Following his thirst for managing knowledge, Jirschele often reaches out to his dad for late-night phone calls, rehashing the game that night. He’ll even text an opposing manager, like Patrick Anderson, a friend who has managed the Hagerstown Suns, the Nationals Class-A affiliate for the last four seasons.

“He’s a guy I could pick his brain about things," he said. "Once the series was over I’d send him a text and ask, ‘Why did you do this?’ At the end of the day we’re all in it together and first and foremost it’s all for these players and making them better each and every day and doing whatever we can to get them to the top. But at the same time we’re developing ourselves as well along the way.

“I’m sure I annoy a lot of people of asking questions but that’s how you learn. I was brought up that way.”

Jirschele’s impressions of some White Sox top prospects he managed last season:

Alec Hansen: “When he takes the ball, you feel like you have one of the best chances in the country to get a win that night in minor league baseball.  His stuff is just off the charts.”

Dane Dunning: “It would be the 8th inning, he wanted that complete game and he wouldn’t be too pleased with me coming out there to take him out, but you want that.  You want that out of a competitor on the mound every 5 days. He’s definitely a guy you want in the foxhole with you, no doubt.”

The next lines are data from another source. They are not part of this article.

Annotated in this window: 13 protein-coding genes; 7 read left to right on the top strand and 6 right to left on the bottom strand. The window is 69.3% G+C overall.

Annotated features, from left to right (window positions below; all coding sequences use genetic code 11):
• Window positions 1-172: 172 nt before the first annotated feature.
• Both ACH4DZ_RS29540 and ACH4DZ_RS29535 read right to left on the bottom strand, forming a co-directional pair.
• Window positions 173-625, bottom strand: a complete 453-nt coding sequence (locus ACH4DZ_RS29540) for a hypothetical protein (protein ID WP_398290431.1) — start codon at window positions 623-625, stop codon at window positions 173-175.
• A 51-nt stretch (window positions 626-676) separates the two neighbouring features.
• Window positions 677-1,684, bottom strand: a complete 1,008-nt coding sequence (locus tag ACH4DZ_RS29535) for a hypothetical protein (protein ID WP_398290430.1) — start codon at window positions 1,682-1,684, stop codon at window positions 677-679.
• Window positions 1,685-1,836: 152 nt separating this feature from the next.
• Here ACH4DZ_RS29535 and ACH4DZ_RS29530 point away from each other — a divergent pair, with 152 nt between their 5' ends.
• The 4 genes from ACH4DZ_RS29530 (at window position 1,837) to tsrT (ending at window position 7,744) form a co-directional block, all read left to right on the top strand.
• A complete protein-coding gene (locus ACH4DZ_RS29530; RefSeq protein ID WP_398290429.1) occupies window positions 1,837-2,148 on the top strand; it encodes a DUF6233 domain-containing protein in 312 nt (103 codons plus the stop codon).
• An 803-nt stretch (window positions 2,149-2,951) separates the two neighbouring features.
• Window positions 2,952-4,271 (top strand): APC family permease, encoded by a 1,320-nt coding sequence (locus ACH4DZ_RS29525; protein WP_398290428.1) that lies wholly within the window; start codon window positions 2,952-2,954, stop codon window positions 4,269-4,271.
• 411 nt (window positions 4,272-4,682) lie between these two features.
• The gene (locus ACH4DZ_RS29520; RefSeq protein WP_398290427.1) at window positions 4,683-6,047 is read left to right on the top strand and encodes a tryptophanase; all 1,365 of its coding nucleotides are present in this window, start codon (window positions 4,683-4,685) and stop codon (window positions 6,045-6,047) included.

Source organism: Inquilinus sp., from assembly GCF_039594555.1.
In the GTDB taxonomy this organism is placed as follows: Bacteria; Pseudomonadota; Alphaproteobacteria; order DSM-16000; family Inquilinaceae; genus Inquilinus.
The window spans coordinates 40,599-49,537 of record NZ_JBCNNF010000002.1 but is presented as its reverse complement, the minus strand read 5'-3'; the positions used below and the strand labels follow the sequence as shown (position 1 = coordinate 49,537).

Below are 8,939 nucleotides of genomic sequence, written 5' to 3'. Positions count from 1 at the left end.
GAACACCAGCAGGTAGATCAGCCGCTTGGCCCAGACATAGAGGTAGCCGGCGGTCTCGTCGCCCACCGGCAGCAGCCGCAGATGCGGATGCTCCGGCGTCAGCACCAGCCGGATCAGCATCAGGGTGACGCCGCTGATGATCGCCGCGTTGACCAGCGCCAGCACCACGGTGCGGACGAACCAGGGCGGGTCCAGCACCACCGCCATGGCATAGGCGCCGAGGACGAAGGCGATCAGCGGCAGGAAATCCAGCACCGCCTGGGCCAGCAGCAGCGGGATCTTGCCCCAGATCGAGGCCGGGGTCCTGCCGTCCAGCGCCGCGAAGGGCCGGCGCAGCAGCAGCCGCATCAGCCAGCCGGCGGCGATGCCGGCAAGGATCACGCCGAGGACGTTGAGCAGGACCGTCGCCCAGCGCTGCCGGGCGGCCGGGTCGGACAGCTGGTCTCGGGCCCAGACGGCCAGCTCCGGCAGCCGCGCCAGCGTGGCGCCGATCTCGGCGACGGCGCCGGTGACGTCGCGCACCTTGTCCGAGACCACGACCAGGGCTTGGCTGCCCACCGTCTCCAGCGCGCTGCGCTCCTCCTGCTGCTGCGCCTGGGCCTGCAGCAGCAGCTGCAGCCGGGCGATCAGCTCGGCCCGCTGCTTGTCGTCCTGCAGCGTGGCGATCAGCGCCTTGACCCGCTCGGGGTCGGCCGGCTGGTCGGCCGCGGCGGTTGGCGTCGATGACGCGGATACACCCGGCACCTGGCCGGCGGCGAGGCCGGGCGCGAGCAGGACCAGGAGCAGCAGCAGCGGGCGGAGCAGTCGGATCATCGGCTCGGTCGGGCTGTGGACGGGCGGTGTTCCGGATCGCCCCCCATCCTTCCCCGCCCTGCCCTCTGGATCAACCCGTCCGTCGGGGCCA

Micker Adolfo: “He has a special, special arm.  I don’t know if there’s a better one right now.”

Jake Burger: “Looking forward, the ceiling is unbelievably high for him. 100 percent no doubt in my mind, someday he will be a captain in the big leagues.”

Like many of his players, Jirschele left an impression with the White Sox in his first season as manager. He helped lead the Intimidators to their first playoff berth since 2009 and their first trip to the South Atlantic League championship since 2005.

Earlier this month, the White Sox named him their Minor League Coach of the Year.

“First and foremost, it means we had good players this year. It’s those guys between the lines,” he said. “As coaches, we can’t go out there and pitch. We were fortunate to have a great group of guys. We came up a little short (winning the championship), but we got there and it was fun.”

Once upon a time, Jirschele’s dream was to make it to the majors. That dream still exists.  Just now instead of having his own baseball card, he wants to get to the big leagues holding a lineup card.

“I think I’d be lying to you if I said it wasn’t a goal, but at the same time I don’t worry about it. I know I’m 27 years old," he said. "I’m just fortunate to have the job I do right now with the White Sox. I go out and do my job every single day and the rest will just take care of itself.”